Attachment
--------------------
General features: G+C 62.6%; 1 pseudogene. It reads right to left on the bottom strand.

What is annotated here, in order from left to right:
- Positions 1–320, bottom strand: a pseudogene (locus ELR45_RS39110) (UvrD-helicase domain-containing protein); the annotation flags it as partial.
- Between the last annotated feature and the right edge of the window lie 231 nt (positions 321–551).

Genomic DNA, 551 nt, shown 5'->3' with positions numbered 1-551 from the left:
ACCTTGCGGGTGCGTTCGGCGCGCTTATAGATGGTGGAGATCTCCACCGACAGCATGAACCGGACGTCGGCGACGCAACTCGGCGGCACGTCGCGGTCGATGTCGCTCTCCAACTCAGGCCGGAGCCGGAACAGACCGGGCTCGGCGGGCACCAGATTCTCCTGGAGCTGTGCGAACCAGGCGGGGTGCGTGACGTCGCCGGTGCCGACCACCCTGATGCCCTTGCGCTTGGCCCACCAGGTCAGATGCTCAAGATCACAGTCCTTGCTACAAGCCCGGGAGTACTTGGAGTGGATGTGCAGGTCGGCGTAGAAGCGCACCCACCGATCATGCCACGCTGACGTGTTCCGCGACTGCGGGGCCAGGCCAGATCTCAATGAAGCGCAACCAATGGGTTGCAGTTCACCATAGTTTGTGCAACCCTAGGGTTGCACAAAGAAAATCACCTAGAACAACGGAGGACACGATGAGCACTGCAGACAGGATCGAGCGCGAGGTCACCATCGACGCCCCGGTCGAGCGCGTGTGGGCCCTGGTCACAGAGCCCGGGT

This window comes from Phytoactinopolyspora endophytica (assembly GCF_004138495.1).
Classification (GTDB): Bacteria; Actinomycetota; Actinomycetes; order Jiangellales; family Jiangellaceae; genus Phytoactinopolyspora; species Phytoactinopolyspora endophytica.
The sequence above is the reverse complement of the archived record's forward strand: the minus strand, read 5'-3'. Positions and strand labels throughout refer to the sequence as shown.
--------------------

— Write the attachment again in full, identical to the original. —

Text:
General features: G+C 62.6%; 1 pseudogene. It reads right to left on the bottom strand.

What is annotated here, in order from left to right:
- Positions 1–320, bottom strand: a pseudogene (locus ELR45_RS39110) (UvrD-helicase domain-containing protein); the annotation flags it as partial.
- Between the last annotated feature and the right edge of the window lie 231 nt (positions 321–551).

Genomic DNA, 551 nt, shown 5'->3' with positions numbered 1-551 from the left:
ACCTTGCGGGTGCGTTCGGCGCGCTTATAGATGGTGGAGATCTCCACCGACAGCATGAACCGGACGTCGGCGACGCAACTCGGCGGCACGTCGCGGTCGATGTCGCTCTCCAACTCAGGCCGGAGCCGGAACAGACCGGGCTCGGCGGGCACCAGATTCTCCTGGAGCTGTGCGAACCAGGCGGGGTGCGTGACGTCGCCGGTGCCGACCACCCTGATGCCCTTGCGCTTGGCCCACCAGGTCAGATGCTCAAGATCACAGTCCTTGCTACAAGCCCGGGAGTACTTGGAGTGGATGTGCAGGTCGGCGTAGAAGCGCACCCACCGATCATGCCACGCTGACGTGTTCCGCGACTGCGGGGCCAGGCCAGATCTCAATGAAGCGCAACCAATGGGTTGCAGTTCACCATAGTTTGTGCAACCCTAGGGTTGCACAAAGAAAATCACCTAGAACAACGGAGGACACGATGAGCACTGCAGACAGGATCGAGCGCGAGGTCACCATCGACGCCCCGGTCGAGCGCGTGTGGGCCCTGGTCACAGAGCCCGGGT

This window comes from Phytoactinopolyspora endophytica (assembly GCF_004138495.1).
Classification (GTDB): Bacteria; Actinomycetota; Actinomycetes; order Jiangellales; family Jiangellaceae; genus Phytoactinopolyspora; species Phytoactinopolyspora endophytica.
The sequence above is the reverse complement of the archived record's forward strand: the minus strand, read 5'-3'. Positions and strand labels throughout refer to the sequence as shown.